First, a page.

Time to update the mental computers. Recent news bytes oblige us to abandon some long-held ideas about the Internet. Reality 2000 looks like this.

Hackers 2000: Investigators claim to have unraveled the mystery of the Love Bug virus and the culprit(s) appear to be young Filipino computer enthusiasts. The long arm of the law has fingered Onel A. de Guzman and some of his pals, fellow students at the AMA Computer College in metro Manila.

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De Guzman sort of admitted that he is responsible for the virus, which is said to have caused billions of dollars in damage to computers around the world. “It is possible” that he accidentally sent out the virus, but he isn’t sure. He claims that he was sniffing around for passwords to use the Net for free. “The Internet is supposed to be educational, so it should be for free.”

So much for the image of nefarious criminals bent on destroying society as we know it. So much for the image of hackers as white, middle-class citizens/slackers of the developed world with evil agendas or axes to grind. Instead, we have a quiet student in a country in which a mere 200,000 computers were sold in 1999 and only 5 percent of public-school students have access to one.

De Guzman’s girlfriend is also thought to be involved, and the widely reported story that a woman — of all things! — was responsible for the virus was another blow to the conventional image of a hacker and the source of endless speculation about the virus’ heritage, the message and the like. Go girl, I guess.

News that the virus was homegrown has sparked a burst of national pride in the Philippines. The Manila Standard crowed about “the country’s first world-class hacker,” while another newspaper applauded “a Filipino genius who put the Philippines on the world map,” who has “the creativity and ingenuity to turn, for better or for worse, the world upside down.” Fellow students at AMA Computing College spoke of their alum with awe.

So update your mental maps, but the message of this most recent bug is: Beware when downloading that Encarta update.

Law Enforcement 2000: While lots of people were trying to figure out where the Philippines are, the Manila police got their own lesson in the new criminality. Efforts to search de Guzman’s apartment were frustrated when the authorities couldn’t find a judge who understood what was going on. Now they have a suspect, but they don’t have a law with which they can prosecute him. Evidently, a variant of credit-card theft will have to suffice. (The G-8 is confronting the same issue this week in meetings in Paris. Judging from the reports, the various countries’ mental maps aren’t matching up. )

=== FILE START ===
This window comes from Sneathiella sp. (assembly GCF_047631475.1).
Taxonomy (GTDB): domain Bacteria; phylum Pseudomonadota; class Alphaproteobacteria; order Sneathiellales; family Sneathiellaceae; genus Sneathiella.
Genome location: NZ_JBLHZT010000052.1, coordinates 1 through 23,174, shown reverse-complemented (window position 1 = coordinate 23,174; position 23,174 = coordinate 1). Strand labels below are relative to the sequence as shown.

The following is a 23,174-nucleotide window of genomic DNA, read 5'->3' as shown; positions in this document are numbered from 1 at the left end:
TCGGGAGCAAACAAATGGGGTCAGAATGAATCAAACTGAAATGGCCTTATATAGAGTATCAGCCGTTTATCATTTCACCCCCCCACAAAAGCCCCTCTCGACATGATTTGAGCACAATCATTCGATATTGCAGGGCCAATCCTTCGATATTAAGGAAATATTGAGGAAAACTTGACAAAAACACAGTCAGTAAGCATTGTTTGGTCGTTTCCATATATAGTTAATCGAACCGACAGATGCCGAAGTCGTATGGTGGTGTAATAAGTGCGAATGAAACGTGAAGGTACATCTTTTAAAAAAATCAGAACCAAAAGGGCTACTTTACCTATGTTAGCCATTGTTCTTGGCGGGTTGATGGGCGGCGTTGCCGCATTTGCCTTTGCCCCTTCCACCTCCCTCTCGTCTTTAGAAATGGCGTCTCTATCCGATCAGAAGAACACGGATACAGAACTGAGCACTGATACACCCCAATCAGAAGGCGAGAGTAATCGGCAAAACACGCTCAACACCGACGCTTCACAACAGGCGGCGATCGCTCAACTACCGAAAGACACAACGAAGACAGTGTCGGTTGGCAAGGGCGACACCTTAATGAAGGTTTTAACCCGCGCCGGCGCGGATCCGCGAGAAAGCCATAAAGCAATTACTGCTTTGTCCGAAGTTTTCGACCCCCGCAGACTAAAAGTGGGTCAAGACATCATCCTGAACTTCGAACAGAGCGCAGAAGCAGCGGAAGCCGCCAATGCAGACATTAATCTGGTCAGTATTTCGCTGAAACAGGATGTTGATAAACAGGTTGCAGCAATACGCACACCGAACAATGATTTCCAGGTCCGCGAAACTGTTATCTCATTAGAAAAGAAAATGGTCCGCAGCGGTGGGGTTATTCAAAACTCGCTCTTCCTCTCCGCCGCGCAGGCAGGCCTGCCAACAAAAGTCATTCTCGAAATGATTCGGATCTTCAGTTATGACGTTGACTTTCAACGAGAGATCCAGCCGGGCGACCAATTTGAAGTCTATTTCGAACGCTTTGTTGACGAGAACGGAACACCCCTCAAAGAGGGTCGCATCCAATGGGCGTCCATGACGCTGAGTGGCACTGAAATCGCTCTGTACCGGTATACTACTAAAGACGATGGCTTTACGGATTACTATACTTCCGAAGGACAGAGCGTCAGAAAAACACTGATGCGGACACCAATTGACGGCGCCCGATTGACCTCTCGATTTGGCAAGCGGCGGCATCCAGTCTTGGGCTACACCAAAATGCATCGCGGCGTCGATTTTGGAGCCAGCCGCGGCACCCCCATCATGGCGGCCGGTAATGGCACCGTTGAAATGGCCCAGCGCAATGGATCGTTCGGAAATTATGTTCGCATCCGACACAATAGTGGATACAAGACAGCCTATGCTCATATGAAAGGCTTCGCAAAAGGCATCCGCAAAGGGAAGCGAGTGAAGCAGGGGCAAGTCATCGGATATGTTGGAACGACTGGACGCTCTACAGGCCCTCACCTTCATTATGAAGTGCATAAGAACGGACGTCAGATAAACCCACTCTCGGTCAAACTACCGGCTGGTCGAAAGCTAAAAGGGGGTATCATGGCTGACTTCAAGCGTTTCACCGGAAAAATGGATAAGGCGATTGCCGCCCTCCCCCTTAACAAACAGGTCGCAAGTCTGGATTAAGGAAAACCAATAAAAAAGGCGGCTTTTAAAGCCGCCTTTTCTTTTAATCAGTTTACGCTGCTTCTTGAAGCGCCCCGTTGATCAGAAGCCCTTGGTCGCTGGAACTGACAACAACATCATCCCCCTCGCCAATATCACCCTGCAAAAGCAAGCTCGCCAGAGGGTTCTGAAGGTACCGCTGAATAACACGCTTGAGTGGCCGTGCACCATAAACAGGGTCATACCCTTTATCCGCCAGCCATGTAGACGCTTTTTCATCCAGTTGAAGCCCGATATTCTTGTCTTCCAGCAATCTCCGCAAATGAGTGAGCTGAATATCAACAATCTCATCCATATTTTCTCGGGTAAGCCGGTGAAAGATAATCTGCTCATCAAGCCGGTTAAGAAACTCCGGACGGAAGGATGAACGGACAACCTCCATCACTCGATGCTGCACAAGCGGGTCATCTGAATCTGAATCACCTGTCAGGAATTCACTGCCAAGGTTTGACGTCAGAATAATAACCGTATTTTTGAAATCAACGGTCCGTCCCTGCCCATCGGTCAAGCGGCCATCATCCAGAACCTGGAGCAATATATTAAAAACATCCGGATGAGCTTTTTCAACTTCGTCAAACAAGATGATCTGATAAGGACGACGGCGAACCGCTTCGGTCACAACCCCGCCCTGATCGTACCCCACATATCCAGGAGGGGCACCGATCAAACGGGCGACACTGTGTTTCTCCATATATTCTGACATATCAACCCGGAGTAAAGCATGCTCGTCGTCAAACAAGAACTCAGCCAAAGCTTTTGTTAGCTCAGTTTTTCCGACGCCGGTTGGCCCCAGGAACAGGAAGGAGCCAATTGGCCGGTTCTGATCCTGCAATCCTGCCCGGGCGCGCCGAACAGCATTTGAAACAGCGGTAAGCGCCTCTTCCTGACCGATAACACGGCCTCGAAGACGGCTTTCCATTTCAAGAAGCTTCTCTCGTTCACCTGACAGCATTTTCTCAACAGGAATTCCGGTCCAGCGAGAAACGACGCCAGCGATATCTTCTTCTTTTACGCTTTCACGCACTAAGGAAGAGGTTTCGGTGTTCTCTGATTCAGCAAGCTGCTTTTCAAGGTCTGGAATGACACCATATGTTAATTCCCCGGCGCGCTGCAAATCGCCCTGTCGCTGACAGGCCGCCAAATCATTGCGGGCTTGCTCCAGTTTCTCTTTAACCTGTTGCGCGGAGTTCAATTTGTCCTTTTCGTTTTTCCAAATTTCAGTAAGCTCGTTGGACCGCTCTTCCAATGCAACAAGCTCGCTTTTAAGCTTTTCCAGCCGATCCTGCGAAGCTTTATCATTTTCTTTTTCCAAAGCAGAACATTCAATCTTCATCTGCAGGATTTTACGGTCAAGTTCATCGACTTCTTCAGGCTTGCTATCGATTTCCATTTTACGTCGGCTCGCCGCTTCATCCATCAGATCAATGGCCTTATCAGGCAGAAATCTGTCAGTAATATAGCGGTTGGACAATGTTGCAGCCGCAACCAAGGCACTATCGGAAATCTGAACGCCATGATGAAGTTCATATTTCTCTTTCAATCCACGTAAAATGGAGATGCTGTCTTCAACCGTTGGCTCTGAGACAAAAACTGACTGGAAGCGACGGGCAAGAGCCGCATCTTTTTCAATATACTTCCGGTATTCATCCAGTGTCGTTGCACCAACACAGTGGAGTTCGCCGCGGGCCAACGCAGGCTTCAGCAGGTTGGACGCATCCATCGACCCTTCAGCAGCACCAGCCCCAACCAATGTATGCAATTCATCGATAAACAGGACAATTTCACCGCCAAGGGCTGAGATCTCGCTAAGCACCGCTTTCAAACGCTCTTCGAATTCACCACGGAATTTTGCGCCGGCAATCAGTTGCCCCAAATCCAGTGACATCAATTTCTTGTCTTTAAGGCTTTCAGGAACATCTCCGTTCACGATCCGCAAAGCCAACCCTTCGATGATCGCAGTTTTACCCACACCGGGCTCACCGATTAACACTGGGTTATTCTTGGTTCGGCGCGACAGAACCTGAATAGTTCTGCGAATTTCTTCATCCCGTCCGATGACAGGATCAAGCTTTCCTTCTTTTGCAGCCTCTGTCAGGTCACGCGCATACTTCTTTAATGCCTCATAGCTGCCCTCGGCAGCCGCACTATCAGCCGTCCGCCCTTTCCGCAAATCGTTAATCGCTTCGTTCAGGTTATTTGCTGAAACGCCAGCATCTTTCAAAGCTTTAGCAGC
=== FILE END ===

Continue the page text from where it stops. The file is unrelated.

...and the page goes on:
Net Life 2000: A couple of recent studies have done Internet censuses and determined that the gender gap is no more, at least not in the U.S. A huge leap in the number of women going online brought the sexes up to parity. In 1996, women made up 18 percent of U.S. surfers; now, they constitute 46 percent. We shouldn’t have been so stunned by reports that the Love Bug author was a woman after all.

Toss out a couple of other stereotypes, too. According to the Pew Internet and American Life Project, the source of the gender data, more women admitted to playing online games than men (37 percent vs. 32 percent) and more men shopped online than women (80 percent vs. 67 percent).

Pew research also showed that reports that Internet use isolates people and makes them social misfits are wrong. Net users are very social beings. The study notes that 72 percent of the more than 3,500 Internet users surveyed had visited a relative or friend the day before. Only 61 percent of offline respondents had done so. So much for the image of isolated geeks living in the warm glow of the screen.

Japan 2000: According to the Japan Electronic Industry Development Association, PC shipments in Japan last year soared 32 percent. A record 9.9 million units were shipped. That topped for the first time the number of television sets shipped — and the JEIDA numbers are low, since they only include orders from its 18 member companies. Had nonmembers, such as Dell, been counted, the number would have been higher still.

So what? It’s been asserted that national cultures differ, and for the digital world in Japan, that has meant that PCs won’t be the medium for Net access. The handheld will do that job. It also ties into other quirks, such as buying and selling through convenience stores, or the proliferation of e-commerce.

It’s too early to say that argument is wrong — and national cultures do matter — but the new numbers mean we can’t rush to judgment. PCs are finding their ways into homes.

Another study by Access Media International, a consultancy, reports that just 11 percent of Japanese homes are connected to the Internet. That may sound low in absolute terms — it is low — but the comparable figure in the U.S. is only 37 percent. And don’t forget that the Japanese government is laying fiber to every home. Connection charges are coming down. Breakout is just around the corner.

Of course, some realities are unchanging. The G-8 governments will disagree on fighting Net crime, computer security will continue to be a nuisance — not a problem — as far as users are concerned, and I will never get mail with “I love you” in the subject line.

Brad Glosserman (brad@japantimes.co.jp)